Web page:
I hope you can make the connection between my football reference and the kingdoms of this world and the kingdom of God. I am first and foremost a member of the kingdom of God. My primary allegiance is to my King and His kingdom. And as long as the kingdoms of this world do not compete with that allegiance then I will support the kingdoms of this world. But if I have to make a choice, I am always going to choose being faithful to God before I make the decision to be faithful to my country.
Now this is where I move from what the scripture says to my interpretation of how this should be lived out. So if you disagree on some of the details, I hope that you won’t call me names and storm off but recognize that we just disagree on the particulars. I do not say the Pledge of Allegiance. My allegiance is to my King and His kingdom. Now the question is Can we have secondary allegiances? I believe we can. It is like when I cheer for other Big Ten teams in football. As long as the other team isn’t competing against my team, I can cheer for them. And as long as my country isn’t competing with my God, then I believe I can have an allegiance to my country. But my allegiance to my country isn’t my secondary allegiance. It is more like my fourth or fifth allegiance.
My primary allegiance is to my King and His Kingdom. My secondary allegiance is to my family. My third allegiance is to the world-wide church, then to the well-being of others, and probably then to my country. And if we were all honest about it, I would bet that your primary allegiance wouldn’t be to your country either.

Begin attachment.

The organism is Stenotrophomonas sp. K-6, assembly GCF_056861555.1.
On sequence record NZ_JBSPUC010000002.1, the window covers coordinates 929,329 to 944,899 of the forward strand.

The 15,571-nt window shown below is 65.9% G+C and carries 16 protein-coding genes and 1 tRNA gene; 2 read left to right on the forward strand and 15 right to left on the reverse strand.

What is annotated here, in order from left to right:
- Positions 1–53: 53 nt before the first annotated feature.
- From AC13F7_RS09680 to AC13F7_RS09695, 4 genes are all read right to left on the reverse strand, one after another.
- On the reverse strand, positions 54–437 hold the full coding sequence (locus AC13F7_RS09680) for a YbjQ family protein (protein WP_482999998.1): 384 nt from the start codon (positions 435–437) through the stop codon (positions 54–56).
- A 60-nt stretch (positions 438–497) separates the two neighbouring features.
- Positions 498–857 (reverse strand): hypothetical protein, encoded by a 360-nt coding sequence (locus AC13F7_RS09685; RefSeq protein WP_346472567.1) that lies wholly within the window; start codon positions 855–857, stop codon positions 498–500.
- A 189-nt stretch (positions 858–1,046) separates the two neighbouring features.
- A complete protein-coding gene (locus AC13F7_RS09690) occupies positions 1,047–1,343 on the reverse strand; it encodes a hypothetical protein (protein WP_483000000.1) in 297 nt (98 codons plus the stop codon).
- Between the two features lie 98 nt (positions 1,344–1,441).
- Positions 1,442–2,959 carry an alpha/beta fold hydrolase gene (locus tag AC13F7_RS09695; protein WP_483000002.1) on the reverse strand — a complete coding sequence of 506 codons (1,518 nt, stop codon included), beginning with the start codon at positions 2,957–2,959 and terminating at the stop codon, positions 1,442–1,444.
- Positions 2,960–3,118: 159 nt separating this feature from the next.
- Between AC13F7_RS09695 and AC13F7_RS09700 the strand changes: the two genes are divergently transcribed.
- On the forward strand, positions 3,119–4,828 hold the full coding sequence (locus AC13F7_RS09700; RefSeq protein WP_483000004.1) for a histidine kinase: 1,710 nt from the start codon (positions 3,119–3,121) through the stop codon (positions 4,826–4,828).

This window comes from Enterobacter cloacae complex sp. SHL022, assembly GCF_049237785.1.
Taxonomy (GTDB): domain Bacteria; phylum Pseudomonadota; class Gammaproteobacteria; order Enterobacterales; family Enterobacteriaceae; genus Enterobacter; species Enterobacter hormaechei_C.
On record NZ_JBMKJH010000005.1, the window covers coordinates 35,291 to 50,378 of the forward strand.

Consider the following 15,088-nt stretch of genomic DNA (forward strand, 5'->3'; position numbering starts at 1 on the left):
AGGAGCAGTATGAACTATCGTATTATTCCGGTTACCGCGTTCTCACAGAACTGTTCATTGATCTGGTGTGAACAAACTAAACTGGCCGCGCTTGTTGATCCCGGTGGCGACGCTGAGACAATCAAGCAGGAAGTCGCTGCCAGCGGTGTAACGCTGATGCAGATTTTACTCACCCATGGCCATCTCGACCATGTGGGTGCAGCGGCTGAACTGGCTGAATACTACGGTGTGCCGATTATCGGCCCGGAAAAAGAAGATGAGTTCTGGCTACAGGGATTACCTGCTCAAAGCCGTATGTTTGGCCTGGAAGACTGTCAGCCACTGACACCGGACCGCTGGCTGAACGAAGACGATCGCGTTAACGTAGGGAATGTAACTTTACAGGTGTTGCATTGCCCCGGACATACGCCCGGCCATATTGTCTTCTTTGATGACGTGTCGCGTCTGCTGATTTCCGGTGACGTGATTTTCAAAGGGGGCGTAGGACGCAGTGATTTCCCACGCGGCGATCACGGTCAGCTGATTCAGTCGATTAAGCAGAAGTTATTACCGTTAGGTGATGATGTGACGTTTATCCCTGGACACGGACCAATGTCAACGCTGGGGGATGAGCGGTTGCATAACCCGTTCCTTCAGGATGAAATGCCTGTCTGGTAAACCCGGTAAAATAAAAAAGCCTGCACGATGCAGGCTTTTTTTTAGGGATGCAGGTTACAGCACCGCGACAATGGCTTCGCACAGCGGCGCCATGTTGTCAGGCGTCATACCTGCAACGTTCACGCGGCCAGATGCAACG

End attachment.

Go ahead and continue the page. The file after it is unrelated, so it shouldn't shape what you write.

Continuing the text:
Our country tells us that we are to not steal. But what if your child was sick and dying and the only thing that could save your child was a series of medications that will cost you over 1 million dollars? Your insurance won’t cover that, but without the medication, your child will die. This becomes a competition of allegiances. Which wins out? Your allegiance to your child, who needs this medication, or your allegiance to your country, which will throw you in prison if you try to steal it?
Some people might say that I take it a bit far by not saying the Pledge of Allegiance, and you are allowed to think that. Some might say that the Pledge isn’t trying to make you choose between your God or your family and your country. But the language of the Pledge is very clear. It says “I pledge allegiance to the flag of the Unites States of America, and to the republic, for which it stands, one nation, under God, indivisible, with liberty and justice for all.” The “under God” part is tacked on their as an afterthought.
I prefer the work of J. Nelson Krabill and June Alliman Yoder. Together they wrote a “Christian Pledge of Allegiance” that states: I pledge allegiance to Jesus Christ, And to God’s kingdom for which he died—One Spirit-led people the world over, indivisible, With love and justice for all.
I love my country, but I do not put my country before my God. Tomorrow on the birthday of this nation, I will eat my hotdog, watch the parades and the fireworks, and I will be thankful for the freedom that I have been given to speak the words here today that I have spoken. But my ultimate allegiance is to the King of kings, Lord of lords and His Kingdom. Everything else comes after that.
“It is time the world recognizes that we are not God…America today is the closest the world has ever seen to God. But, alas, the gap remains great.” –Time columnist Charles Krauthammer.